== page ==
The Sunday Times, Business, Page: 1



Government scheme criticised as banks accused of taking too long to grant loans

The British Chambers of Commerce (BCC) has criticised the pace of lending through the CBILS scheme. The industry body warned that “Government must also be ready to further expand the existing grant schemes to ensure that as many businesses as possible get access to the support they need.” This comes as Barclays faced questions from ministers after reports that its application process was causing delays, with a spokesman noting that it had approved over 50,000 Bounce Back Loans worth over £1.5bn this week, while some customers were required to provide extra details to complete their applications. Meanwhile, Bank of England governor Andrew Bailey said he urged banks nearly every day to lend more, asserting that credit “is the best way to actually prevent a more adverse outcome which could affect them more.”

The Daily Telegraph, Business, Page: 4 The Times, Page: 43 City AM


Small businesses call on insurers to end “callous” approach to claims

Thousands of small companies face collapse unless insurers start to pay out on business interruption claims, the industry has been warned. Hiscox, QBE, Allianz, RSA and Zurich are among insurers that have been threatened with legal claims from policyholders, the Times notes. Almost 700 business owners have signed a letter to the Association of British Insurers accusing the industry of an “abrogation of responsibility”. “There is no suggestion that insurers should make payouts to businesses with only basic cover. However, those of us that paid for extended policies are justified in expecting providers to honour them,” the letter says. It goes on to accuse insurers of having taken a “callous” approach to claimants and of trying to escape valid claims on “preposterous” grounds.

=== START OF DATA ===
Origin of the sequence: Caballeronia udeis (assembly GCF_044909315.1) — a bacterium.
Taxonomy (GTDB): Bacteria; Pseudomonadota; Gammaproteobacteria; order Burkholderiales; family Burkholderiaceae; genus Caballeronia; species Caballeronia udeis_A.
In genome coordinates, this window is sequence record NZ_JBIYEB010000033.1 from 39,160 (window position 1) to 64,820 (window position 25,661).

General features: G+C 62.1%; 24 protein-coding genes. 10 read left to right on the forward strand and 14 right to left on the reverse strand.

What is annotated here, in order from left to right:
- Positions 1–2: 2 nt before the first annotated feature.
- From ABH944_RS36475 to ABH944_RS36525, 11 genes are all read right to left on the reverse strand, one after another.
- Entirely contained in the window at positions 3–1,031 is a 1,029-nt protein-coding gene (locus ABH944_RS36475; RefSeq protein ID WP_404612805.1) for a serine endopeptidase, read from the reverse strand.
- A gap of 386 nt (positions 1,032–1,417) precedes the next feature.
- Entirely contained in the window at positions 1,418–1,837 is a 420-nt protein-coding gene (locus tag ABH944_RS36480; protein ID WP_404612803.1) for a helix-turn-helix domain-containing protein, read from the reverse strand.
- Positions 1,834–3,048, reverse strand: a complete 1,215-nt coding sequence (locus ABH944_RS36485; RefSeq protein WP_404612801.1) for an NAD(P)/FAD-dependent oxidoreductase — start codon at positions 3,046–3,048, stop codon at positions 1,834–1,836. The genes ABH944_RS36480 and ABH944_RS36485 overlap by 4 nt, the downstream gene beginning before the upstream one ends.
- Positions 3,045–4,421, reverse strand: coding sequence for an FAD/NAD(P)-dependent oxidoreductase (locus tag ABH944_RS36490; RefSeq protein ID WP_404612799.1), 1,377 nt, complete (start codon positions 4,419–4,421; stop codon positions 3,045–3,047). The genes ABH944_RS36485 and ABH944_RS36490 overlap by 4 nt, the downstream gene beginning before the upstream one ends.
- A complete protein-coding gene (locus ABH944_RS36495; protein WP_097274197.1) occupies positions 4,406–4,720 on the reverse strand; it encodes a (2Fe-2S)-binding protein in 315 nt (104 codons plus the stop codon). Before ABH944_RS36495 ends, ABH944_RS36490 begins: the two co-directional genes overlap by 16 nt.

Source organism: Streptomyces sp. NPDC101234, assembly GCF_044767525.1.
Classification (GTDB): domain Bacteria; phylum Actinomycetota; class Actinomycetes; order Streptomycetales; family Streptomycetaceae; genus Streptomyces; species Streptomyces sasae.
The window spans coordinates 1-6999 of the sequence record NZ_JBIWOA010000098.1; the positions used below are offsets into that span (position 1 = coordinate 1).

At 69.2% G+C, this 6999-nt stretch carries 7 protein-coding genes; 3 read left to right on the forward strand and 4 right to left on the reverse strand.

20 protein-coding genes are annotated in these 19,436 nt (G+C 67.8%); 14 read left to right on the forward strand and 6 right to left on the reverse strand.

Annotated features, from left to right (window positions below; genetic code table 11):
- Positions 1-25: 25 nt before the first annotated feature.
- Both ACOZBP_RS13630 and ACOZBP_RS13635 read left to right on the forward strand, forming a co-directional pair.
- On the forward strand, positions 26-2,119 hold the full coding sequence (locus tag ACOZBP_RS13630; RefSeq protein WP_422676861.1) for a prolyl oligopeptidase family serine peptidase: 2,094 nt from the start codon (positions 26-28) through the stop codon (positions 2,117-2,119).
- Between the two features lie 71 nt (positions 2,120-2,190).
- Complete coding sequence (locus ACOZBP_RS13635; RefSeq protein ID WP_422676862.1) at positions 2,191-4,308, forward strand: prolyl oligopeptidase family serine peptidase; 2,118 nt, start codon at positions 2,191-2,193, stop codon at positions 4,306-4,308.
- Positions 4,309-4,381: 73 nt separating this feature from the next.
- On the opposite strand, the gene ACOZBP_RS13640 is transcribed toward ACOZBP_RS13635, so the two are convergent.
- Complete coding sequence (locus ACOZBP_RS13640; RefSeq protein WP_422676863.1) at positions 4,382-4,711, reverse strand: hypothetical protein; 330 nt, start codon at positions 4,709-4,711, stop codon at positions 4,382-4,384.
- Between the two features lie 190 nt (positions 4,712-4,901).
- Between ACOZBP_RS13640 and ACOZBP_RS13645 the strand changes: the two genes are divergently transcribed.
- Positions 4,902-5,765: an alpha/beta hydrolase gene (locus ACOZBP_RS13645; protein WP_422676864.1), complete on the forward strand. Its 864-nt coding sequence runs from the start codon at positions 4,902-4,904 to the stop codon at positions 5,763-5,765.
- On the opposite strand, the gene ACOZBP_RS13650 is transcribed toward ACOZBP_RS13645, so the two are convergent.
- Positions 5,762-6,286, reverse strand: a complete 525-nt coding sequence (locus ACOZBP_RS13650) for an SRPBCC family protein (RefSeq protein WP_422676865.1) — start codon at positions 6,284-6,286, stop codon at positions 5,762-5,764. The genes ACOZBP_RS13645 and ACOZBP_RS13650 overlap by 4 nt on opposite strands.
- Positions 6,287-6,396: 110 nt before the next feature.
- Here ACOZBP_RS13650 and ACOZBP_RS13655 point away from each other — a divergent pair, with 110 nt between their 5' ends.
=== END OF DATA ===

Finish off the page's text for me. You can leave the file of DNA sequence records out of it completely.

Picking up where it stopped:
The Times, Page: 45

FSB says US is UK’s most important trading partner

According to the Federation of Small Businesses (FSB), almost half of small firms see the US as the UK’s most important trading partner after Brexit. The findings suggest that a wide-ranging post-Brexit trade agreement with the US could help accelerate the UK’s economic recovery from the COVID-19 pandemic. Negotiations between the two countries began on Tuesday, via a videoconference between International Trade Secretary Liz Truss and US Trade Representative Robert Lighthizer. FSB Chairman Mike Cherry said: “For small businesses, the US is the number one single market of choice for importers and exporters for the next three years, which is why these negotiations are so critical,” adding: “Exporting will be crucial for many small businesses to support their recovery from the pandemic and that is why it’s crucial to see a reduction in tariff and non-tariff barriers.”

Daily Express


BBB under pressure to reform after CBILS bungles

The role of the British Business Bank (BBB) should be reviewed after the coronavirus crisis with Tory MP Kevin Hollinrake saying its shortcomings had been exposed through its handling of the Coronavirus Business Interruption Loan Scheme (CBILS). He says: “We could have brought in new lenders to break the stranglehold the big banks have over SME finance.” Christian Faes, chairman of the Digital Finance Forum and co-founder of LendInvest, also said a review of the BBB’s role would be “a very sensible idea”. Mr Faes continued: “Unfortunately, in the current crisis, I don’t think the BBB has covered itself in glory by any stretch of the imagination.”